DIRTY FUEL This file photo shows miners working at Qianyingzi coal mine in Suzhou, east China’s Anhui Province on Oct. 20, 2021. XINHUA PHOTO
The country is the world’s biggest emitter of the greenhouse gases driving global warming, and President Xi Jinping has vowed to reduce coal use from 2026 as part of a broad set of climate promises.
Beijing has committed to peaking its carbon emissions by 2030 and achieving carbon neutrality by 2060.
Overall carbon emissions in China have fallen for four consecutive quarters on the back of an economic slowdown, research reported by climate monitor Carbon Brief showed in early September.
But at the same time, slowing growth has led authorities to rely on smokestack industries in an effort to boost the economy.
The push to shore up coal power — which still makes up most of China’s energy supply — has alarmed analysts who warn that it will make an eventual transition to a renewables-dominated energy mix more difficult.
Spooked by an energy shortage last autumn, Chinese authorities in spring ordered coal producers to add 300 million tons of mining capacity this year — the equivalent of an extra month of coal production for the country.
In just the first quarter of 2022, regulators endorsed the equivalent of half the entire coal-fired power plant capacity approved in 2021, according to Greenpeace.
Authorities have also burned and mined more coal in recent weeks in order to meet increased air conditioning demand and make up for shrunken hydropower dams during China’s hottest-ever summer.
Premier Li Keqiang in June called for “releasing advanced coal capacity, as much as possible, and implementing long-term coal supply.”
The independent Climate Action Tracker warns that even the “most binding” climate targets laid out by Beijing would be in line with global warming of between 3 and 4 degrees Celsius before the end of the century — well above the Paris Agreement’s goal to limit global warming to 1.5 C.
To meet that goal, it said, China would “need to reduce emissions as early as possible and well before 2030” — as well as “decrease coal and other fossil fuel consumption at a much faster rate than currently planned.”
Beijing’s unwillingness to let go of coal stems partly from inefficiencies in its power grid that prevent surplus energy from being transported across regions.
Coal and gas give local officials a ready source1 of energy and are, in practice, “the only way for local officials to avoid power shortages,” energy researcher Lauri Myllyvirta wrote in a Carbon Brief report.
‘Politically crucial year’
China has made real progress in building up renewable energy capacity.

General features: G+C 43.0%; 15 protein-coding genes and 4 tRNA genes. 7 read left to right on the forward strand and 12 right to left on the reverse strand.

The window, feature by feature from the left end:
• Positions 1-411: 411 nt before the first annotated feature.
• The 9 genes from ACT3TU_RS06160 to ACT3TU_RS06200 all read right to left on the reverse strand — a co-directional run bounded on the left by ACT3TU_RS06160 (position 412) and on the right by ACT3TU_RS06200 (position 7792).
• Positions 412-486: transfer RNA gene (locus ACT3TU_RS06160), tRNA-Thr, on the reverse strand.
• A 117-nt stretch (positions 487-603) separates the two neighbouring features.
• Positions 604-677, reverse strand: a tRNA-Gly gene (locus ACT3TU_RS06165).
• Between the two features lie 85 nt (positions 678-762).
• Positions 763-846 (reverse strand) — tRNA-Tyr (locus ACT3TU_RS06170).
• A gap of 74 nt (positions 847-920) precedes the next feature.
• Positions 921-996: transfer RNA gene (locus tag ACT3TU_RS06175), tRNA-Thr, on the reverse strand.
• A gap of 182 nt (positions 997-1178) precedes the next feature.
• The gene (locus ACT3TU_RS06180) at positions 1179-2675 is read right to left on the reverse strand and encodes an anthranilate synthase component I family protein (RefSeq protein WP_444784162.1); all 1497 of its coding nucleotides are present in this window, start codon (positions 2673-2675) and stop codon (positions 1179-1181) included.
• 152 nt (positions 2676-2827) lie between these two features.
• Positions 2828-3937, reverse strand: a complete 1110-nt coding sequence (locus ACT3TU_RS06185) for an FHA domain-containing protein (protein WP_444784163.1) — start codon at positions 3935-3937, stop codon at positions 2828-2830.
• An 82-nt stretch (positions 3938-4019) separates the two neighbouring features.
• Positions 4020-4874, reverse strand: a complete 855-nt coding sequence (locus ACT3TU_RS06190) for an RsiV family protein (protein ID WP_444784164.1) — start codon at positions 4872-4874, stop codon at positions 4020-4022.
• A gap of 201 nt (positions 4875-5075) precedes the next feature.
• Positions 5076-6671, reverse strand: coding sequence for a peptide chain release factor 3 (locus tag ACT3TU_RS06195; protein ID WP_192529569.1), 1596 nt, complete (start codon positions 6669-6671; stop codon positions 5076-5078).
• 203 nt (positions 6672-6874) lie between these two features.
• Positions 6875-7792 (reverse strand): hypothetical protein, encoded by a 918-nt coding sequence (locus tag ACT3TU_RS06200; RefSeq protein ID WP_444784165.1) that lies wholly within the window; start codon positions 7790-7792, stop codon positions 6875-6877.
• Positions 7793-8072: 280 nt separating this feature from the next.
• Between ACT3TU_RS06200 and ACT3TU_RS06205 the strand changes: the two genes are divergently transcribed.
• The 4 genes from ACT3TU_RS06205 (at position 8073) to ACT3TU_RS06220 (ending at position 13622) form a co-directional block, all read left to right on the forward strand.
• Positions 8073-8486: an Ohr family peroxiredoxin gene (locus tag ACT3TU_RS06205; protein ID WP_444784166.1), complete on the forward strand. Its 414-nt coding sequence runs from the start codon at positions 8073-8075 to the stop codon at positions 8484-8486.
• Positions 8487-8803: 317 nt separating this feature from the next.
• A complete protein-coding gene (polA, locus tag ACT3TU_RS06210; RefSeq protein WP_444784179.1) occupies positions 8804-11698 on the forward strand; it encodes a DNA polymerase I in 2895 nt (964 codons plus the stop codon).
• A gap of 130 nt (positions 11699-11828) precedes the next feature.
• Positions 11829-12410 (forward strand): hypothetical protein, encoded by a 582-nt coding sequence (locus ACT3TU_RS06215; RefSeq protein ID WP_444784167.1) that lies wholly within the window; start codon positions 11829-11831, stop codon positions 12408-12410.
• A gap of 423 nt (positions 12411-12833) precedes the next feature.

The current operating solar capacity in the country accounts for nearly half the global total, according to San Francisco-based nongovernment organization Global Energy Monitor (GEM).
But unlike wind or sunlight, stockpiles of coal and gas can be held for long periods of time and deployed as needed, giving local authorities a sense of security.
Yet, building more coal facilities means less focus on fixing problems with the grid, Myllyvirta said in comments to Agence France-Presse (AFP), warning plant owners would be motivated to “slow down the transition as they will have an interest in making use of their brand-new assets”.
At the same time, the central government wants to “avoid large-scale blackouts, which we witnessed last winter in the northeastern provinces, in this politically crucial year for Xi,” Byford Tsang, senior policy adviser at climate think-tank E3G, told AFP.
President Xi is expected to secure an unprecedented third term in power at a major Communist Party meeting next month.
Tsang said skyrocketing international energy prices driven by the Russian invasion of Ukraine also pushed Beijing to shore up domestic coal production, pointing to a 17.5 percent drop in coal imports in the first half of this year compared to a year earlier.
Expanding coal capacity as a quick fix, however, goes against “immediate annual cuts in coal use that the UN and leading research organizations have called for,” GEM analysts said.
GEM said all of China’s proposed new mines could together emit as much as 6 million tons of the greenhouse gas methane each year once operational. That is roughly equivalent to the annual methane emissions of Austria, according to World Bank data.
“The more coal China builds now, the harder it becomes to finance and deliver renewable energy projects later,” Wu Jinghan, climate and energy project leader for Greenpeace East Asia, told AFP.
“The longer we wait to transition, the steeper the transition pathway becomes,” Wu said. “That means more disruptive and higher risk, financially and environmentally.”
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